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5 hours ago, Ron Ron Ron said:

 

I would caution against trusting the forecasts too closely.

The demographers have a track history of getting most predictions wrong and in some cases, widely wrong.

In the late 1990's, it was forecast that the UK population would grow to 59.9 million by 2025.

We passed that figure almost 20 years ago, with the population currently in the 67 - 68 million ballpark in 2021.

Even though net migration has fallen significantly, after the high growth of the last 10 - 15 years and fertility rates have reduced, there is still an impactful annual increase in the population.

 

The Office for National Statistics recently calculated that the UK population will surpass 69.6 million by mid-2029 and reach 72 million by mid-2041.

However, with much reduced growth, we are already on course to surpass 70 million at an earlier date.

 

Remember, the same people reckoned that following the UK's departure from the EU, that up to around 3 million EU citizens would apply for residency, or a right to stay. 

Over 6 million applied !!!

Even if a lot of those accepted, subsequently didn't take up residence, that's still a prediction that was wildly out.

That's not saying anything against people from other European countries, but it again demonstrates how wrong the government forecasters and demographers often are.

 

.

 

Any prediction of population growth made in the late 90s must be viewed against the subsequent events in Westminster. 

 

That said, I stopped believing government figures of that sort, long ago. The supermarket chains seem to believe that the population has been in excess of 75 million for some time. 

 

Whether this is accurate, who can say? The real worry, is the widespread erosion of belief and trust in government.

Edited by rockershovel
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Back on topic......

 

The Chilterns Tunnels North portal site, 4 months ago, in July.

Followed by views taken last weekend (November).....

 

 

21-21_07-04-North-tunnel-portal-looking-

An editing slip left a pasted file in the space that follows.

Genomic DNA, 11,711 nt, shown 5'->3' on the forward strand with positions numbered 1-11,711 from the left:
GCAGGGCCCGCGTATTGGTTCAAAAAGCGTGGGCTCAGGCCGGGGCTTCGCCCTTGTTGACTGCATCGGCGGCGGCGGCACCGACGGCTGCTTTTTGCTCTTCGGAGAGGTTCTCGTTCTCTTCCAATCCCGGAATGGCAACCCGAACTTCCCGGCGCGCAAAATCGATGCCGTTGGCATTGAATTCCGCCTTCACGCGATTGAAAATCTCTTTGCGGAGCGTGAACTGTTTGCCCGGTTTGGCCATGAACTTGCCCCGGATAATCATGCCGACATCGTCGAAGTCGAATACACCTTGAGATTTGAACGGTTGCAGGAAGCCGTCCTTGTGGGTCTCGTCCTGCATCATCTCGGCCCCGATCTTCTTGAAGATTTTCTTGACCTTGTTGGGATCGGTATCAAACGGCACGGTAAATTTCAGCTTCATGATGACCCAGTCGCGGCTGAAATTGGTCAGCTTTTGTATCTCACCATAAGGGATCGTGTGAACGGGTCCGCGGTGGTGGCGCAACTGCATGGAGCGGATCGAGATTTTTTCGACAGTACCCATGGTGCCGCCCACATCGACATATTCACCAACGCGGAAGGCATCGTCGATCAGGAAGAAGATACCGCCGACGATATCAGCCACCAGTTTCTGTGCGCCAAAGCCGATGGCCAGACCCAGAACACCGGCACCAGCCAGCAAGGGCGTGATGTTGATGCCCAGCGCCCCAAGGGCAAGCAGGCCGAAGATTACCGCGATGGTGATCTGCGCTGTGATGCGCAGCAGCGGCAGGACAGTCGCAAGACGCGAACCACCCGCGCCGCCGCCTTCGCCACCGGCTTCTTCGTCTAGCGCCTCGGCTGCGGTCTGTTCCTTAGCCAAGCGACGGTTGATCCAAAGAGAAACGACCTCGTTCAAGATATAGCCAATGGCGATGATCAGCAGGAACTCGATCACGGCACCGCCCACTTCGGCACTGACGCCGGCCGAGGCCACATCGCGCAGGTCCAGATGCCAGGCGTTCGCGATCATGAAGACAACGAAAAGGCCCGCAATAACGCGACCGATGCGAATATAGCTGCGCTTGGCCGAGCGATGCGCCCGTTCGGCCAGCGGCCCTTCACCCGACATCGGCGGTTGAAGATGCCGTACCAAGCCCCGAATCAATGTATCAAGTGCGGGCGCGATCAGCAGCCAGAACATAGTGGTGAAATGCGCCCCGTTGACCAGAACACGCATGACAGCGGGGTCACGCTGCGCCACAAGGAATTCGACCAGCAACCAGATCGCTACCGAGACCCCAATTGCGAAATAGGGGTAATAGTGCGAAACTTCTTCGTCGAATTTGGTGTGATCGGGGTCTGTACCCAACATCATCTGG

From the opposite angle, in November.....

 

40-PRoW-GMI-12_1-looking-east-Nov.-2021-

 

 

 

...and back from the other direction....

 

41-PRoW-GMI-12_1-looking-west-Nov.-2021-

 

 

 

 

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There is going to be such a slump in the construction industry in 2024.... these projects will be complete and the next phase, unfunded, unprepared or simply cancelled and the alternatives in disarray. 

 

Much like the early 90s, in fact... 

 

Interestingly enough, foreign workers on HS2 have their very own category of exemption in the Covid travel regulations, along with niche occupations relating to power transmission and the oil industry. 

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1 hour ago, rockershovel said:

There is going to be such a slump in the construction industry in 2024.... these projects will be complete and the next phase, unfunded, unprepared or simply cancelled and the alternatives in disarray. .....

 

What on earth are you talking about?

The work has only got going, with years of construction ahead.

Most of the current projects underway, won't be complete by then and there are many more that will be starting over the next 3 years and more.

 

Old Oak Common and Curzon St., both already under construction, aren't expected to be completed until 2026 or 2027.

 

Phase 2a, which was approved quite a while back and is already in an advance stage of design, will start fully rolling midway through the Phase 1 work (the first preliminary work has already started).

 

Balfour Beatty have already started on the Phase 2a early environmental works contract and 6 bidders were shortlisted a couple of months ago, for the 3 year Advanced Civil Works contract, that is due to start in autumn next year (2022). 

The winners will be announced early in the new year.

 

The Phase 2a Main Civils Work is due to start during the summer of 2024 and will be running concurrently with construction of Phase 1.

Phase 2a involves construction of 17 viaducts, 65 bridges and the track route, with all its earthworks and civil engineering.

That lot will keep the civil engineering and construction industry busy for several years.

 

Similarly, now Phase 2b has been formerly announced, construction of that is expected to kick off as Phase 1 is ramping down, providing an overlap with Phase 2a.

That's 10 years or more of committed work.

 

 

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I don't argue that this is the official narrative. However from hard experience of the period (roughly 1990-93) when the Jubilee Line Extension was cried up from the rooftops, but nothing done and the industry in free-fall as funding was cut, supposedly against this project, you'll have to excuse my cynicism. 

 

The run-up to Cross Rail was similar. The Werrington Grade Separation was delayed for years. Materials stocks haven't been lower since WW2 and skills shortages are severe and getting worse, as Brexit highlights the criminal neglect of skills training and IR35 spreads its wings. Inflation is ramping up and we can't continue printing money for ever. 

 

There needs to be a General Election, not later than 2024, and who can say what will transpire?